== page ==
- Associated Press - Tuesday, May 21, 2019

BOISE, Idaho (AP) - A federal judge has reduced a $1.8 million award given to a former Idaho Department of Correction employee who sued over a hostile work environment because it exceeds the maximum amount allowed under federal law.

U.S. District Judge David Nye made the ruling Tuesday, dropping the award amount granted to former probation and parole employee Cynthia Fuller to $300,000.

Fuller sued the state in 2013, saying Idaho Department of Correction administrators created a hostile work environment and caused her emotional distress after she reported that a co-worker with whom she had recently tried to end a relationship had raped her three times over a two-week period.

Fuller reported the rapes to law enforcement and obtained a restraining order against the co-worker in addition to reporting the assaults to prison officials. Fuller said in the lawsuit department officials offered words of support to her attacker and gave him paid administrative leave - the leave because he was already under investigation for the sexual assault of another woman. She said she was never given that support, however, neither was she offered paid leave.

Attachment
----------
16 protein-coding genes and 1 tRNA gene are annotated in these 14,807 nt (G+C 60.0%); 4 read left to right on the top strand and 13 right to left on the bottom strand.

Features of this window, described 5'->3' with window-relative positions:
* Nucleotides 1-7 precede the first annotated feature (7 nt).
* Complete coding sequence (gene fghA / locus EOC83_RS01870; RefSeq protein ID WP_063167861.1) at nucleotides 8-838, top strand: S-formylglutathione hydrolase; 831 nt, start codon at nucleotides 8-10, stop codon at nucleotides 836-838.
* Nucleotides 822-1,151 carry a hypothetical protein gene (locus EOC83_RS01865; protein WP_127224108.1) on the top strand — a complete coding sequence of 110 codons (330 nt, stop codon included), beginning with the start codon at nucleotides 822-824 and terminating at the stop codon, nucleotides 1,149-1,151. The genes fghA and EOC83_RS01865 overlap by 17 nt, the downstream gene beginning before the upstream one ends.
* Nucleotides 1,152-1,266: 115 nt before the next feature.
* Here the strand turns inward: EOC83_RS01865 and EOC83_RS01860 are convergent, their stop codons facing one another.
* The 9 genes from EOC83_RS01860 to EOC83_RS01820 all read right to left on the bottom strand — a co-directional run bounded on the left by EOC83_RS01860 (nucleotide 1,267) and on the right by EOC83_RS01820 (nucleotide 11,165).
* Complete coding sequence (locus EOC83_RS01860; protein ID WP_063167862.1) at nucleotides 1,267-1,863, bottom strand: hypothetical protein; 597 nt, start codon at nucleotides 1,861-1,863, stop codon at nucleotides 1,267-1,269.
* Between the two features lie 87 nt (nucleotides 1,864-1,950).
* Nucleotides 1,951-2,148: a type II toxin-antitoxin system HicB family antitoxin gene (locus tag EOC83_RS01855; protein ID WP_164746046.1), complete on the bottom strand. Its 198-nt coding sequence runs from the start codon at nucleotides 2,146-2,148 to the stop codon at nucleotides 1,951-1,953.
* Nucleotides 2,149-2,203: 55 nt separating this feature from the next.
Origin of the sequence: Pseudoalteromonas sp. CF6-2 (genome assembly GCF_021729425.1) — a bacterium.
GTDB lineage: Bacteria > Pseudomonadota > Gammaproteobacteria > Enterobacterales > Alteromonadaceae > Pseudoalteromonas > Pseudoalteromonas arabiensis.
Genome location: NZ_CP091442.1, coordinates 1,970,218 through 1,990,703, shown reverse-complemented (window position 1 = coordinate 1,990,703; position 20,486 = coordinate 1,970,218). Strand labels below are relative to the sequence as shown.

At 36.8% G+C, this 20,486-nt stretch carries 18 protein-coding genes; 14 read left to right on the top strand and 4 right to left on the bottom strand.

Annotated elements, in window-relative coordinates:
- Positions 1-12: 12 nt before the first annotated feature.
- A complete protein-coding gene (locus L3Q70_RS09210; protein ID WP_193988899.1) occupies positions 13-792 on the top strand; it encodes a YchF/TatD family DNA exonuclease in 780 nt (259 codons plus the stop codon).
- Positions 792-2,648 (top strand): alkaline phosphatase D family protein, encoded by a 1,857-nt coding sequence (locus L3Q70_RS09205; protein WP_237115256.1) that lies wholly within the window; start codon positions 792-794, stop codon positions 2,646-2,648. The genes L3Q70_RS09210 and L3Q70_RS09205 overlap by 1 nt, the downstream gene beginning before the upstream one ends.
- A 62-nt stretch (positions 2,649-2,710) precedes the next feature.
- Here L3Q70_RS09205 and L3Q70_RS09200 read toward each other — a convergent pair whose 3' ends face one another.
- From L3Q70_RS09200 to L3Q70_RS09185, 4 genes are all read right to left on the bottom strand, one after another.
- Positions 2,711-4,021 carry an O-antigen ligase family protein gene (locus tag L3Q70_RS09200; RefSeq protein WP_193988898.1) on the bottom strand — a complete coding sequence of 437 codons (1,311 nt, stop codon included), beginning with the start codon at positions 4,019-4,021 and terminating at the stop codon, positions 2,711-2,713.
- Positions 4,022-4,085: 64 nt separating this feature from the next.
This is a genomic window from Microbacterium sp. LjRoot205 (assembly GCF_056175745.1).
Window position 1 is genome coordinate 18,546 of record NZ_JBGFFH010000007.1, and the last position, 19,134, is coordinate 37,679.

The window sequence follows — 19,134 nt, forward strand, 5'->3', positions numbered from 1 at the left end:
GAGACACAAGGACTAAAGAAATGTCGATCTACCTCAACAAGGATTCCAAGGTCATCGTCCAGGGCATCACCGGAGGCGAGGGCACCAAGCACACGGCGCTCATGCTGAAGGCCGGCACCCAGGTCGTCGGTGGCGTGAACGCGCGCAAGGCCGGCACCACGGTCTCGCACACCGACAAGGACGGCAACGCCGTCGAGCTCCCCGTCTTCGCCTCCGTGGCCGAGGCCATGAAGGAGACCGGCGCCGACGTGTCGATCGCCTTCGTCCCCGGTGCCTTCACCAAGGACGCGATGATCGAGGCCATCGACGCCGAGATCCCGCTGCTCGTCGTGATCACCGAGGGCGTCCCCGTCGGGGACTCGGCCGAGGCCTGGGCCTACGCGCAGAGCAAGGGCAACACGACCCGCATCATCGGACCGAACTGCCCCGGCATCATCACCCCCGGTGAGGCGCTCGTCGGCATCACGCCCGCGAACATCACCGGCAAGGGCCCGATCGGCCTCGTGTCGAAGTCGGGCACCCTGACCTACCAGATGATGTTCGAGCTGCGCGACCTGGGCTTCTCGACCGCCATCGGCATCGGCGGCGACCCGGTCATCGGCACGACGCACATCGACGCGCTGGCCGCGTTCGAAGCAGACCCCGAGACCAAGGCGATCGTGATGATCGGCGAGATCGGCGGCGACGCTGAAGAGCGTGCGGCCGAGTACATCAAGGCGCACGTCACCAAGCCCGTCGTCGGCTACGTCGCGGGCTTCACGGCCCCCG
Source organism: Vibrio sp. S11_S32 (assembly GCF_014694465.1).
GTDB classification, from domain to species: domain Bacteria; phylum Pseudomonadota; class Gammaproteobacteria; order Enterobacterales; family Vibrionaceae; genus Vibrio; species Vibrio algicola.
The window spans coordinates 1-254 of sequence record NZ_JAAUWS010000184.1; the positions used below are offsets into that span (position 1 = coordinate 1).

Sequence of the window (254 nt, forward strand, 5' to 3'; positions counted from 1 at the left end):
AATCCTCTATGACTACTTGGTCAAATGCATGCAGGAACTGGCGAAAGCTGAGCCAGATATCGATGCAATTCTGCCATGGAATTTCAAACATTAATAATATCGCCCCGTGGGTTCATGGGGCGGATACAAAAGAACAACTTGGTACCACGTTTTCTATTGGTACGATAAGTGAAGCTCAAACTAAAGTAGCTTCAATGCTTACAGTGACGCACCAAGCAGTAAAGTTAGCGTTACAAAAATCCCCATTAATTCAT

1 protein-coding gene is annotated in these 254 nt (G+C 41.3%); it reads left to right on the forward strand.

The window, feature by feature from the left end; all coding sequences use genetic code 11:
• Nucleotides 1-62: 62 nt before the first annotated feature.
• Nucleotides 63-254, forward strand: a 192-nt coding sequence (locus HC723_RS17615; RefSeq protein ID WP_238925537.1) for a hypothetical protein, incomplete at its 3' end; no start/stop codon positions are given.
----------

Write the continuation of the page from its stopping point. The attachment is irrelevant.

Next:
In her lawsuit, Fuller said she was treated differently because of her gender, and a jury agreed. They awarded her $1.8 million in emotional distress damages after a nine-day trial in March.

Idaho Department of Correction officials asked a judge a few days later to reduce the amount of the award, contending that it was excessive and that federal law caps the amount of emotional distress damages to no more than $300,000.

Fuller’s attorney said the amount awarded for emotional damages was reasonable, but acknowledged the federal cap.

The lawsuit was filed under the 1991 Civil Rights Act, which added some amendments to the Civil Rights Act of 1964. The amendments give employees the option to seek a trial by jury in discrimination cases and also allow them to collect emotional distress damages.

Those damages were capped at amounts ranging from $50,000 to $300,000, however, depending on the size of the employer. At the time, the caps were seen as a compromise made so the bill would pass, but the maximum limit has never been increased despite occasional attempts in Congress.

Nye has yet to rule on Fuller’s request for reimbursement of more than $1 million in attorney fees and other court-related costs.

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